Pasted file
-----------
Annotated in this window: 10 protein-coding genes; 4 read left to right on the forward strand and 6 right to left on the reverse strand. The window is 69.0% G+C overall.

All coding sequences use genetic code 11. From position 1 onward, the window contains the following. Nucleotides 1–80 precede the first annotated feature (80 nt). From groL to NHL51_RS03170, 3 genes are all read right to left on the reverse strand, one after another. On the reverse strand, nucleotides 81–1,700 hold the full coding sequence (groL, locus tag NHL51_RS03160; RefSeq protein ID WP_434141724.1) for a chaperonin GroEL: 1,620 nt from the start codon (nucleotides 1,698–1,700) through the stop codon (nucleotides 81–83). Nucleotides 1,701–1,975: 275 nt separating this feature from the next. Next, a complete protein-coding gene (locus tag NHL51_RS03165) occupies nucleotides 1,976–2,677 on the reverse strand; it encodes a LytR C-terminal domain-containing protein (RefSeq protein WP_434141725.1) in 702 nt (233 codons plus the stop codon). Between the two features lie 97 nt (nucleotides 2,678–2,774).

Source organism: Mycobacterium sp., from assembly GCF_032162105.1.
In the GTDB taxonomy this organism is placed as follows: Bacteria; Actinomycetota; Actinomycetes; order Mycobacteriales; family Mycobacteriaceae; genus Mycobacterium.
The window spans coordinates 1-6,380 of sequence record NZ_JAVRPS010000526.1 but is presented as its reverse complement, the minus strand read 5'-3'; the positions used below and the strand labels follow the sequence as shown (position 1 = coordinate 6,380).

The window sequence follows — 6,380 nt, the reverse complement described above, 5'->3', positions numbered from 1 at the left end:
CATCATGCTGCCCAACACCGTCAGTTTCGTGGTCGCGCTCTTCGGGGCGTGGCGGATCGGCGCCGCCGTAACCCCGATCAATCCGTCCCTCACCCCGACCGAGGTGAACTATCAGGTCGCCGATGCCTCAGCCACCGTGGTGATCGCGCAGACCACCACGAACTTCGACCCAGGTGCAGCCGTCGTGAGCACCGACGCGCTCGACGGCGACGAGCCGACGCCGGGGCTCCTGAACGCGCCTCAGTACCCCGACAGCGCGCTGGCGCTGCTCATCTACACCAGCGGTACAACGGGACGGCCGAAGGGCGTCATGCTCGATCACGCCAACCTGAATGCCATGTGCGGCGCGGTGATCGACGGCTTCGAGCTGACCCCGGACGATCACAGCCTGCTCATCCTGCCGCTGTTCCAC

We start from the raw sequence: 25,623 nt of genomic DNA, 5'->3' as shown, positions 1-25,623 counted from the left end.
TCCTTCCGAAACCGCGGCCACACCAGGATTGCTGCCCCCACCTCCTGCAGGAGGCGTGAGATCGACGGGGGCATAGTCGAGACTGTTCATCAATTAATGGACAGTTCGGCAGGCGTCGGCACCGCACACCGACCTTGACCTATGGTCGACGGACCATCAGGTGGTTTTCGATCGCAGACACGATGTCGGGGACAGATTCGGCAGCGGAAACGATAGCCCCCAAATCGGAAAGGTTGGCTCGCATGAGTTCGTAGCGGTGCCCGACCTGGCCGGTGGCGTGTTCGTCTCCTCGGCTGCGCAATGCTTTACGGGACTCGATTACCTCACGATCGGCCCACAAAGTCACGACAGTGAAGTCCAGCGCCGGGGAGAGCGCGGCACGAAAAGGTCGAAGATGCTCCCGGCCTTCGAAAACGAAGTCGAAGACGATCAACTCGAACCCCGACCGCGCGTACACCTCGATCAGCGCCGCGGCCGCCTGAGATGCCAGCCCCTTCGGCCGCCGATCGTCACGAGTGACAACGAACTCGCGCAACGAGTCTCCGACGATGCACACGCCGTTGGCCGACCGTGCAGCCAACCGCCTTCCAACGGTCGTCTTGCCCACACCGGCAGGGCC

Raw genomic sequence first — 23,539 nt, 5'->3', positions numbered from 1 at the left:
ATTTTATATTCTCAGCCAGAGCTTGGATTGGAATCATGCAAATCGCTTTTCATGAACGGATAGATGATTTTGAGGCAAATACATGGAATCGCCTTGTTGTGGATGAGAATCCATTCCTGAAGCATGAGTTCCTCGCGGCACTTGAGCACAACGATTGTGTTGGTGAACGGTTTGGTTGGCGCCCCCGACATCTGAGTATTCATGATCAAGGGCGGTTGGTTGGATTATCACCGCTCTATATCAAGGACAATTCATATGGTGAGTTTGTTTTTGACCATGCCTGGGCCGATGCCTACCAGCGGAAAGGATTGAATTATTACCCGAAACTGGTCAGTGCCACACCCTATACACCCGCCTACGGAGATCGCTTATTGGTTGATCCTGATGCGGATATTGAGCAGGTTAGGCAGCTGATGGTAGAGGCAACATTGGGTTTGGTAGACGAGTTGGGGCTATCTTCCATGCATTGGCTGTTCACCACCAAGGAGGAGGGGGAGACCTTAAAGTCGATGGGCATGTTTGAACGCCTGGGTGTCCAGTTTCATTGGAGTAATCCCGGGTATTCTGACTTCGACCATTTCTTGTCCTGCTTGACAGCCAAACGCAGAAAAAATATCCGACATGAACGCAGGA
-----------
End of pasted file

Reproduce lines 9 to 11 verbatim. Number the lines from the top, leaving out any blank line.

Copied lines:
TCCTTCCGAAACCGCGGCCACACCAGGATTGCTGCCCCCACCTCCTGCAGGAGGCGTGAGATCGACGGGGGCATAGTCGAGACTGTTCATCAATTAATGGACAGTTCGGCAGGCGTCGGCACCGCACACCGACCTTGACCTATGGTCGACGGACCATCAGGTGGTTTTCGATCGCAGACACGATGTCGGGGACAGATTCGGCAGCGGAAACGATAGCCCCCAAATCGGAAAGGTTGGCTCGCATGAGTTCGTAGCGGTGCCCGACCTGGCCGGTGGCGTGTTCGTCTCCTCGGCTGCGCAATGCTTTACGGGACTCGATTACCTCACGATCGGCCCACAAAGTCACGACAGTGAAGTCCAGCGCCGGGGAGAGCGCGGCACGAAAAGGTCGAAGATGCTCCCGGCCTTCGAAAACGAAGTCGAAGACGATCAACTCGAACCCCGACCGCGCGTACACCTCGATCAGCGCCGCGGCCGCCTGAGATGCCAGCCCCTTCGGCCGCCGATCGTCACGAGTGACAACGAACTCGCGCAACGAGTCTCCGACGATGCACACGCCGTTGGCCGACCGTGCAGCCAACCGCCTTCCAACGGTCGTCTTGCCCACACCGGCAGGGCC

Raw genomic sequence first — 23,539 nt, 5'->3', positions numbered from 1 at the left:
ATTTTATATTCTCAGCCAGAGCTTGGATTGGAATCATGCAAATCGCTTTTCATGAACGGATAGATGATTTTGAGGCAAATACATGGAATCGCCTTGTTGTGGATGAGAATCCATTCCTGAAGCATGAGTTCCTCGCGGCACTTGAGCACAACGATTGTGTTGGTGAACGGTTTGGTTGGCGCCCCCGACATCTGAGTATTCATGATCAAGGGCGGTTGGTTGGATTATCACCGCTCTATATCAAGGACAATTCATATGGTGAGTTTGTTTTTGACCATGCCTGGGCCGATGCCTACCAGCGGAAAGGATTGAATTATTACCCGAAACTGGTCAGTGCCACACCCTATACACCCGCCTACGGAGATCGCTTATTGGTTGATCCTGATGCGGATATTGAGCAGGTTAGGCAGCTGATGGTAGAGGCAACATTGGGTTTGGTAGACGAGTTGGGGCTATCTTCCATGCATTGGCTGTTCACCACCAAGGAGGAGGGGGAGACCTTAAAGTCGATGGGCATGTTTGAACGCCTGGGTGTCCAGTTTCATTGGAGTAATCCCGGGTATTCTGACTTCGACCATTTCTTGTCCTGCTTGACAGCCAAACGCAGAAAAAATATCCGACATGAACGCAGGA